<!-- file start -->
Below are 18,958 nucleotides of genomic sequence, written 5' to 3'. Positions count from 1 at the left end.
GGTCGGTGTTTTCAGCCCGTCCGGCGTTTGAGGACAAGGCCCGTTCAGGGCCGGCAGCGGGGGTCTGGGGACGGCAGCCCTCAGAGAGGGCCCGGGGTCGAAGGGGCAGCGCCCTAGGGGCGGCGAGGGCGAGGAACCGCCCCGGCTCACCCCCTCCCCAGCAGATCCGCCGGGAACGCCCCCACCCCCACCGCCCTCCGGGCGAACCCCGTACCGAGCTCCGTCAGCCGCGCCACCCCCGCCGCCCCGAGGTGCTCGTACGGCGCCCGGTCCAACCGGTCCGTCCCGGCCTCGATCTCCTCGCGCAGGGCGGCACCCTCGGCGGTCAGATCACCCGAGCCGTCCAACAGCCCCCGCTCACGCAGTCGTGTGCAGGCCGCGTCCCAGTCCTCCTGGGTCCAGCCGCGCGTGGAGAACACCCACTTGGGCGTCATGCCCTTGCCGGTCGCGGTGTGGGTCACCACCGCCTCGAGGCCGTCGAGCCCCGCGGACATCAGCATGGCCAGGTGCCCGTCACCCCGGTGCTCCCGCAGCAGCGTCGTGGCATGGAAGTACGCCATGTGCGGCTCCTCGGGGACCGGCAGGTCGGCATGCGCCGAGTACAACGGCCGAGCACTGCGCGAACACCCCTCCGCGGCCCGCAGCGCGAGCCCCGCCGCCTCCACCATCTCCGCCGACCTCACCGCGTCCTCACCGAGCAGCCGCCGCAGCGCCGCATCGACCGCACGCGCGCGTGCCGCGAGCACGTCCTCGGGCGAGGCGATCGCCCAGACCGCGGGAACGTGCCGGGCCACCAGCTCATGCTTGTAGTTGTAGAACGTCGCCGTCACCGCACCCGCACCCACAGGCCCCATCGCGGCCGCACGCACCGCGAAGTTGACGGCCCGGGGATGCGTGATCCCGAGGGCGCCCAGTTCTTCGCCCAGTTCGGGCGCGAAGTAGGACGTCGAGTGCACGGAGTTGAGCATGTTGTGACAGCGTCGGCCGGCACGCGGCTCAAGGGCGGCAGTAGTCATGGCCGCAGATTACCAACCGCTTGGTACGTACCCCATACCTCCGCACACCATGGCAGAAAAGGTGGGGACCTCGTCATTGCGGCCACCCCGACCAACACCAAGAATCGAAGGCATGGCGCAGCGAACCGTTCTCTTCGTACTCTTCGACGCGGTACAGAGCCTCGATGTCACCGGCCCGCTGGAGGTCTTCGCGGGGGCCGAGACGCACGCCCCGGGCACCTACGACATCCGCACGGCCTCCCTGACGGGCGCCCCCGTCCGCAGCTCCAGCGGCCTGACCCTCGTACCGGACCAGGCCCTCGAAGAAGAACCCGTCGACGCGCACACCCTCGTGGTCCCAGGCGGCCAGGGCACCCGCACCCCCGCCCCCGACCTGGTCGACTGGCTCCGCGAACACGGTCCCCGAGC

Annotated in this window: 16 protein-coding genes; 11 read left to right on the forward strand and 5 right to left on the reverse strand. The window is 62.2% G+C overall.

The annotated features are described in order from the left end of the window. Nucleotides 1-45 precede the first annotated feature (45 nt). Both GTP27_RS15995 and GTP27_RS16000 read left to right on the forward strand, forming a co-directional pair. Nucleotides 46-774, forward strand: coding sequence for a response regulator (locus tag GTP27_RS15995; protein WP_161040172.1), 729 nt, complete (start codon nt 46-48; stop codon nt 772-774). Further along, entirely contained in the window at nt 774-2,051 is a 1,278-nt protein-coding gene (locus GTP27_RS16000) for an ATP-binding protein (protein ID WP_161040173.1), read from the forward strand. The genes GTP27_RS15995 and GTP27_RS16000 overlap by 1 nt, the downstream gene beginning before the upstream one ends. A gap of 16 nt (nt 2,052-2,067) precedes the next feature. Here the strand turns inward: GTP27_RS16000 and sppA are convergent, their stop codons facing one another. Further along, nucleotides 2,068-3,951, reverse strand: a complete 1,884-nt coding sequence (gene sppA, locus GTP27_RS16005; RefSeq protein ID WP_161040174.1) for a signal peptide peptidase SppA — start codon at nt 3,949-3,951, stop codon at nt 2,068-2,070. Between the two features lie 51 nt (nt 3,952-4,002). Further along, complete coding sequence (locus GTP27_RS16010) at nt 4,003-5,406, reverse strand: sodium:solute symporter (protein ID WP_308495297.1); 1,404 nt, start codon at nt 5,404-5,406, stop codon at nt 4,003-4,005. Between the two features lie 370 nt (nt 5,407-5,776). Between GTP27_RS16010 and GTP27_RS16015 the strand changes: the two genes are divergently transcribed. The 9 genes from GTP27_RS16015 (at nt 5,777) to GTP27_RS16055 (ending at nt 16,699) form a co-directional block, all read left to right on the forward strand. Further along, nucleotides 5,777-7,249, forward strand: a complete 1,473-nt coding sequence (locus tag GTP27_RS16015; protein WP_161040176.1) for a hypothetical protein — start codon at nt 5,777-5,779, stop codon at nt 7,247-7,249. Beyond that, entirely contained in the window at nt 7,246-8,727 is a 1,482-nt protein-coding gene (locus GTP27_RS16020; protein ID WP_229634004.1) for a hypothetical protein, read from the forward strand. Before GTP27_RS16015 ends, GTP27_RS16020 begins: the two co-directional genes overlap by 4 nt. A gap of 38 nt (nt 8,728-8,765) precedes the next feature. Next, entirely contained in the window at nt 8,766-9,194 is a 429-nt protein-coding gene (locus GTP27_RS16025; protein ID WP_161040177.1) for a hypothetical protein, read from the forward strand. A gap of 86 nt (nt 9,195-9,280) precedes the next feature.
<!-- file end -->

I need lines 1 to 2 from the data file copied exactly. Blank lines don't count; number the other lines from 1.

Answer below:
Below are 18,958 nucleotides of genomic sequence, written 5' to 3'. Positions count from 1 at the left end.
GGTCGGTGTTTTCAGCCCGTCCGGCGTTTGAGGACAAGGCCCGTTCAGGGCCGGCAGCGGGGGTCTGGGGACGGCAGCCCTCAGAGAGGGCCCGGGGTCGAAGGGGCAGCGCCCTAGGGGCGGCGAGGGCGAGGAACCGCCCCGGCTCACCCCCTCCCCAGCAGATCCGCCGGGAACGCCCCCACCCCCACCGCCCTCCGGGCGAACCCCGTACCGAGCTCCGTCAGCCGCGCCACCCCCGCCGCCCCGAGGTGCTCGTACGGCGCCCGGTCCAACCGGTCCGTCCCGGCCTCGATCTCCTCGCGCAGGGCGGCACCCTCGGCGGTCAGATCACCCGAGCCGTCCAACAGCCCCCGCTCACGCAGTCGTGTGCAGGCCGCGTCCCAGTCCTCCTGGGTCCAGCCGCGCGTGGAGAACACCCACTTGGGCGTCATGCCCTTGCCGGTCGCGGTGTGGGTCACCACCGCCTCGAGGCCGTCGAGCCCCGCGGACATCAGCATGGCCAGGTGCCCGTCACCCCGGTGCTCCCGCAGCAGCGTCGTGGCATGGAAGTACGCCATGTGCGGCTCCTCGGGGACCGGCAGGTCGGCATGCGCCGAGTACAACGGCCGAGCACTGCGCGAACACCCCTCCGCGGCCCGCAGCGCGAGCCCCGCCGCCTCCACCATCTCCGCCGACCTCACCGCGTCCTCACCGAGCAGCCGCCGCAGCGCCGCATCGACCGCACGCGCGCGTGCCGCGAGCACGTCCTCGGGCGAGGCGATCGCCCAGACCGCGGGAACGTGCCGGGCCACCAGCTCATGCTTGTAGTTGTAGAACGTCGCCGTCACCGCACCCGCACCCACAGGCCCCATCGCGGCCGCACGCACCGCGAAGTTGACGGCCCGGGGATGCGTGATCCCGAGGGCGCCCAGTTCTTCGCCCAGTTCGGGCGCGAAGTAGGACGTCGAGTGCACGGAGTTGAGCATGTTGTGACAGCGTCGGCCGGCACGCGGCTCAAGGGCGGCAGTAGTCATGGCCGCAGATTACCAACCGCTTGGTACGTACCCCATACCTCCGCACACCATGGCAGAAAAGGTGGGGACCTCGTCATTGCGGCCACCCCGACCAACACCAAGAATCGAAGGCATGGCGCAGCGAACCGTTCTCTTCGTACTCTTCGACGCGGTACAGAGCCTCGATGTCACCGGCCCGCTGGAGGTCTTCGCGGGGGCCGAGACGCACGCCCCGGGCACCTACGACATCCGCACGGCCTCCCTGACGGGCGCCCCCGTCCGCAGCTCCAGCGGCCTGACCCTCGTACCGGACCAGGCCCTCGAAGAAGAACCCGTCGACGCGCACACCCTCGTGGTCCCAGGCGGCCAGGGCACCCGCACCCCCGCCCCCGACCTGGTCGACTGGCTCCGCGAACACGGTCCCCGAGC